So Which is Right for You?

To choose the appropriate configuration for your application you need to consider the requirements, cost, and measurement system to be used. First, the requirements are dictated by your process. Do you need milliKelvin measurements or is the nearest few degrees good enough? Cost is often the next driver as depending on the number of sensors, distance to measurement points, and environment the lower wire count systems can offer a substantial price advantage. 

Last is the measurement system to be used. Whatever temperature transmitter you choose must support the appropriate 2, 3, or 4 wire configuration. Many systems only support one or two configurations. Our 4-channel RTD signal conditioner actually supports all three and outputs the temperature as an amplified analog and digital signal! If you are using RTDs, be sure to see how it can make your system faster to set up. We see lots of applications of temperature sensors ranging from pipe and tube plants to precision laboratory testing of materials, so we designed the device to be the perfect blend of versatility, simplicity, and cost effectiveness.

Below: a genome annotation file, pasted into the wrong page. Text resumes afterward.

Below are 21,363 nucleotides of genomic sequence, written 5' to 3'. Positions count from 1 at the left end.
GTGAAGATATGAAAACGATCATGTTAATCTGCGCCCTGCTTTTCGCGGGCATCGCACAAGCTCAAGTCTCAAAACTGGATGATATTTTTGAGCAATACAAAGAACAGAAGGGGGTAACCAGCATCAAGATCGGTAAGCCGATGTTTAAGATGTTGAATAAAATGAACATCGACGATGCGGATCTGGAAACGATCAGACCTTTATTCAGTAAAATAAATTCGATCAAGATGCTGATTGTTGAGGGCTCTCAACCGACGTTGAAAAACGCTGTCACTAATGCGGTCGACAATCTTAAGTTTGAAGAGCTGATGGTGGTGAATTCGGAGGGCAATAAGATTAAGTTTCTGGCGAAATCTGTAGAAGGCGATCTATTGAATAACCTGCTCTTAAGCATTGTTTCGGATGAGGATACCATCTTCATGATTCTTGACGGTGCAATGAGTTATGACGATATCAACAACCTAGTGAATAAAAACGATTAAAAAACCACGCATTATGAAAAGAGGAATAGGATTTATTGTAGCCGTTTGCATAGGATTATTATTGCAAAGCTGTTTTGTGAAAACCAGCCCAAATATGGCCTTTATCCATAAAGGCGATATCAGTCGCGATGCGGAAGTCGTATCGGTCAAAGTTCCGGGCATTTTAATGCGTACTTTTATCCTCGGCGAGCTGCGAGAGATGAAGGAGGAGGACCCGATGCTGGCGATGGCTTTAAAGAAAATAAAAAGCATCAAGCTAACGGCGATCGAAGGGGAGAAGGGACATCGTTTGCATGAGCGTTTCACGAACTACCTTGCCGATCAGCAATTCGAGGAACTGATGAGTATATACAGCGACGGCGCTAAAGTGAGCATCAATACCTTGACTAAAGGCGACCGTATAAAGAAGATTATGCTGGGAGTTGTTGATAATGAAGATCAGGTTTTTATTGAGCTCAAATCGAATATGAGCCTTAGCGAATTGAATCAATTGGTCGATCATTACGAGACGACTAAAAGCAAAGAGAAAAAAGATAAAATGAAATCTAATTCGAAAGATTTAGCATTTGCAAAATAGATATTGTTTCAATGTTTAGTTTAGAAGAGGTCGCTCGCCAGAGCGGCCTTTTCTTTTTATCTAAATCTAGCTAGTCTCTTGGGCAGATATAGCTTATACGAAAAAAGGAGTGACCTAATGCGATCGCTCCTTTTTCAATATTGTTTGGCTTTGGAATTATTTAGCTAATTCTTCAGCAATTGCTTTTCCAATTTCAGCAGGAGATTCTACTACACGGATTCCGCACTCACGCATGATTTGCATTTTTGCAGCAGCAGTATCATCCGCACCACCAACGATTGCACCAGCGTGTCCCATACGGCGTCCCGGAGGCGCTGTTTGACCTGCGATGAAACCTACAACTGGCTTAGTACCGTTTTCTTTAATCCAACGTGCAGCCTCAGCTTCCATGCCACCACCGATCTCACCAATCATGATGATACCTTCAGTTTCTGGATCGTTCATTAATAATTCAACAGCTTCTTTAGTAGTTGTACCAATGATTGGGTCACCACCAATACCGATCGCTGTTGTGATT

Summary

To review, RTDs measure temperature by using a metal whose resistance changes in a well known way with temperature. The 2 wire configuration is probably the least common as it is the least accurate. It is really only used when a “rough idea” of temperature is needed, and in those applications there are often more cost effective sensors. The 3 wire configuration is much more accurate and is most often used in industrial applications with long leads and lots of sensors where costs can add up. Finally the 4 wire configuration is what we see is almost all laboratory applications. No matter what configuration you are using, be sure to try it with our RTD signal conditioner and don’t hesitate to ask us for help designing and integrating your next precision system!

John Leeman